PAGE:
So it wasn’t going easy and Harry began to question the wisdom of working with a partner of the opposite sex—and an attractive one at that—but that really wasn’t fair since this was a problem in Harry’s own head. He shouldn’t assume that she had any interest in him... that way. Finally, Harry’s mind submitted and settled into the gentle black and then into the colourless void.

Harry sat like this for several minutes of ‘mind time’ and waited for something to happen. Then Harry begin ‘looking’ around. Each time Harry’s focus changed his mind would burst with thoughts and then resettle. This went on for many actual minutes. Harry was frustrated.

He was on the verge of giving up for the day when he felt it. It wasn’t a colour or a sound. It could maybe be described as motion. This thought occurred coincident with a sharp intake of breath from Susan. And together these two stimuli shattered Harry’s concentration.

When he opened his eyes, Susan had the largest smile on her face.

“I think I did it! You were like a wave rippling out from a point of otherwise stillness. I mean not a wave, really, but more like a distortion.”

Harry returned Susan’s smile.

“Yeah, I think I got it too. I can’t really describe it. It was like seeing an image through hot air. Waving and distorted. But it wasn’t really ‘seeing’ at all.”

Harry‘s mouth grasped for the words and failed.

“I don’t know. How long did that take?”

Susan checked her clock.

“Thirty-five minutes, give or take.”

“Then we have time to try again.”

Harry looked to Susan and she nodded eagerly.

* * *

Amelia was troubled, and she couldn’t quite tell why. It definitely had something to do with Susan being alone in her room with a boy. But really, she trusted Susan and Harry did seem innocent to a fault. But Amelia also remembered her own Occlumency instruction. That kind of training was rather vulnerable and intimate. It involved potentially exposing one’s thoughts and feelings to another—though neither Harry nor Susan were trained in Legilimency, so it was perhaps not the same. But Amelia knew Susan had a crush on the boy-who-lived. Really, most girls of her generation did at one age or another. That really isn’t the same thing as touching each others minds. And what if it did turn into more than a crush or a summer romance. Susan had responsibilities to her house.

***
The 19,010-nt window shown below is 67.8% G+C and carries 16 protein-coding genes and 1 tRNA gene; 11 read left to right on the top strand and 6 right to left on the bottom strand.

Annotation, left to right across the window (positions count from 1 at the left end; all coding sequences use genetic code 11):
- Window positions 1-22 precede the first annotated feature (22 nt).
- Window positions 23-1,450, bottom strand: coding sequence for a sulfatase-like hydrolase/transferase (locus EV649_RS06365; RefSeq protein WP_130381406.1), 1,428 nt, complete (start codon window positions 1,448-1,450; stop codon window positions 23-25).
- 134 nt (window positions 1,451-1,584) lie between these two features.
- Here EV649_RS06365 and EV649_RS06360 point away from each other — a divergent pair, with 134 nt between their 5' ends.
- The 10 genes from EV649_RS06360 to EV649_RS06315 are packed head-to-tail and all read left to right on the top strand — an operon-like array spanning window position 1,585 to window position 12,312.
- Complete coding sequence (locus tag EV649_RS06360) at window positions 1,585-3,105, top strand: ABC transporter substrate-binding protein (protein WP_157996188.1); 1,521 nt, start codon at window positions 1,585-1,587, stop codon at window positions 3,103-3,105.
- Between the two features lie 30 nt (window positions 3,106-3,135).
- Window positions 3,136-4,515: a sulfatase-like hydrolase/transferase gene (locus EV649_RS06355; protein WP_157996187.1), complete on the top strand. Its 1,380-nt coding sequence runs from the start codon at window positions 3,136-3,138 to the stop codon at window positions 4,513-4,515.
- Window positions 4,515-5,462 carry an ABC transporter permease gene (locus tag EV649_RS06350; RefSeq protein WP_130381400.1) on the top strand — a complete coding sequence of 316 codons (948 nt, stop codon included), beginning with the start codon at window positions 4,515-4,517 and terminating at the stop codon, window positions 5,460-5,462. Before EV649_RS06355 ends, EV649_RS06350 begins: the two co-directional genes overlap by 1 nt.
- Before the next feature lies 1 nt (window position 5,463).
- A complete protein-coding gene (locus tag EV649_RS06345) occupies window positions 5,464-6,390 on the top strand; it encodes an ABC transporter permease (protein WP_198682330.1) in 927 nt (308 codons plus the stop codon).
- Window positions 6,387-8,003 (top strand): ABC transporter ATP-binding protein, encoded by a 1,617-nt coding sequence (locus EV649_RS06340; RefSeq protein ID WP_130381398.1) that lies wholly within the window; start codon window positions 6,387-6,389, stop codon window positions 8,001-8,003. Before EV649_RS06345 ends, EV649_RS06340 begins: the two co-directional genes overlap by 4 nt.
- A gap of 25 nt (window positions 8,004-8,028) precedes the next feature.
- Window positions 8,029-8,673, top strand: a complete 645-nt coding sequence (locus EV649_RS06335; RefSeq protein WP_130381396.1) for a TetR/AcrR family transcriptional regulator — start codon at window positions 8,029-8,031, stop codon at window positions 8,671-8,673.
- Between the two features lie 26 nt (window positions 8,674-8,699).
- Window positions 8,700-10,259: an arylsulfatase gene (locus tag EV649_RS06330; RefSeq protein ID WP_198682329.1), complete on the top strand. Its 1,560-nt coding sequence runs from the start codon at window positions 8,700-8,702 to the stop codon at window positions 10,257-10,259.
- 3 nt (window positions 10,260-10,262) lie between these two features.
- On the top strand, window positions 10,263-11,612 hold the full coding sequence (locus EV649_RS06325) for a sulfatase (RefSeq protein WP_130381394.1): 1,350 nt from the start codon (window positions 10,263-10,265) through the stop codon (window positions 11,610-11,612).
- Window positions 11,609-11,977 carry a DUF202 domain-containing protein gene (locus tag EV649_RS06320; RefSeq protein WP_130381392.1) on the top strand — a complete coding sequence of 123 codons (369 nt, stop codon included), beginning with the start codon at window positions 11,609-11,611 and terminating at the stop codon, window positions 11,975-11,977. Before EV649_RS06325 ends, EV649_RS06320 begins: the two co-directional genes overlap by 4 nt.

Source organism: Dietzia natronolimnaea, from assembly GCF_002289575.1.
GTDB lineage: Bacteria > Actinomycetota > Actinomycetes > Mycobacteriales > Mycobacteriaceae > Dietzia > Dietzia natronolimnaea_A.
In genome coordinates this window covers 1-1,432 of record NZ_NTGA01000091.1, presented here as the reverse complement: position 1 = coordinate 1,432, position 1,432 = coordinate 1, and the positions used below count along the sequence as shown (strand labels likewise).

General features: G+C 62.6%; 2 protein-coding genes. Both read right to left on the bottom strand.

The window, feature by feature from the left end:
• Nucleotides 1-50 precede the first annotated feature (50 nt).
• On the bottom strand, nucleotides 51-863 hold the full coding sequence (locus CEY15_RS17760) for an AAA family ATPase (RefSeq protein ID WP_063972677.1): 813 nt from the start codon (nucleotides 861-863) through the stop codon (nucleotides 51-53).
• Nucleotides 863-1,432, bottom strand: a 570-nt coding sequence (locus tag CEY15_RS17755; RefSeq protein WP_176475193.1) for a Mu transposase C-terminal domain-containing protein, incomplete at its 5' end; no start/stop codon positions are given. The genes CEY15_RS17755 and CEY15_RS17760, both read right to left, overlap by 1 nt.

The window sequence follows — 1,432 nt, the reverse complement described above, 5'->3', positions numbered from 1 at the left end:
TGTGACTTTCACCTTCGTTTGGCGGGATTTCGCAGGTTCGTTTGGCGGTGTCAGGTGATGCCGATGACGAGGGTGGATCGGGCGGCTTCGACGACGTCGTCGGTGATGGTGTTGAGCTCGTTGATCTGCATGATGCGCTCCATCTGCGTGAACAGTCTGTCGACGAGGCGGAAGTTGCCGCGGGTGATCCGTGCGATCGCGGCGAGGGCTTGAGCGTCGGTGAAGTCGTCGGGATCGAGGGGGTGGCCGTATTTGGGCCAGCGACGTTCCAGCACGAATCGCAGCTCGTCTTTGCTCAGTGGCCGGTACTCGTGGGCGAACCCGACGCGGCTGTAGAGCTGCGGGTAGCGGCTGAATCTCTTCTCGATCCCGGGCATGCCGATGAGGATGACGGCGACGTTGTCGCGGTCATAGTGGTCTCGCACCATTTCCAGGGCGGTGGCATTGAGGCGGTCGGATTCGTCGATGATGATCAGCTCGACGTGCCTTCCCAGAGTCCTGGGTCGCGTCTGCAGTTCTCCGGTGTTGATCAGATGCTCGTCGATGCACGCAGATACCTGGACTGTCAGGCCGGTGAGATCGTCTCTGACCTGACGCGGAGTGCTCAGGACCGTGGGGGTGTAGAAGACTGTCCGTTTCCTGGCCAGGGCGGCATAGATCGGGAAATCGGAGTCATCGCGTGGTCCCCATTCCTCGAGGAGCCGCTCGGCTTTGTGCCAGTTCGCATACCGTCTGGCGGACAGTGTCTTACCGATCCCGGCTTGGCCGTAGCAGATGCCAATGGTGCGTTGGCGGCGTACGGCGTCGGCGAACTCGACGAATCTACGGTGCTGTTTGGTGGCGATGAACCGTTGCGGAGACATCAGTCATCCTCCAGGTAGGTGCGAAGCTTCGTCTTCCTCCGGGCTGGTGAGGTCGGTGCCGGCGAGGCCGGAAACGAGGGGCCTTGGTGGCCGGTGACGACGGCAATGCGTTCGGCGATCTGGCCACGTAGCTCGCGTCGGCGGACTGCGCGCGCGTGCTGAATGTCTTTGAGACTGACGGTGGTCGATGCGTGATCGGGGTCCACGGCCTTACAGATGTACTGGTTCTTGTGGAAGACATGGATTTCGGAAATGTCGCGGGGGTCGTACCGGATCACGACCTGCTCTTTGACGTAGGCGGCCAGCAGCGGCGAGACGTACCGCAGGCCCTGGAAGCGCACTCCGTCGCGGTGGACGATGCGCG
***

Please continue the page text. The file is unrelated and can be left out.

Amelia was troubled.

* * *

“Noble and honourable friends, a grave matter has been brewing in the belly of our homes for far too long and it is high-time we root it out. For we more venerable members of this chamber, it is taken as a fact incontrovertible that magic is fading from this world.”

Susan was trying to listen to Lord Malfoy’s statement, but was still concerned about Harry. He was sitting calmly next to her, but she was worried about what might be going on beneath his current cool exterior.

“Magic is waning from our blood with every generation and the reason is self-apparent. The breakneck pace at which this society is accepting muggle-born and wizards of unverified descent is diluting the literal life’s blood of magical society.”

Auntie Em had warned them that this bill was being presented today.

“Of course, we dare not stumble blindly on this issue. We must study this effect in depth before accepting any dubious conclusions. Some friends of this chamber suggest that the abatement of magic might not relate to the surging influx of non-magical blood. In fact some have gone so far as to suggest that magic is not carried by blood-descent at all.”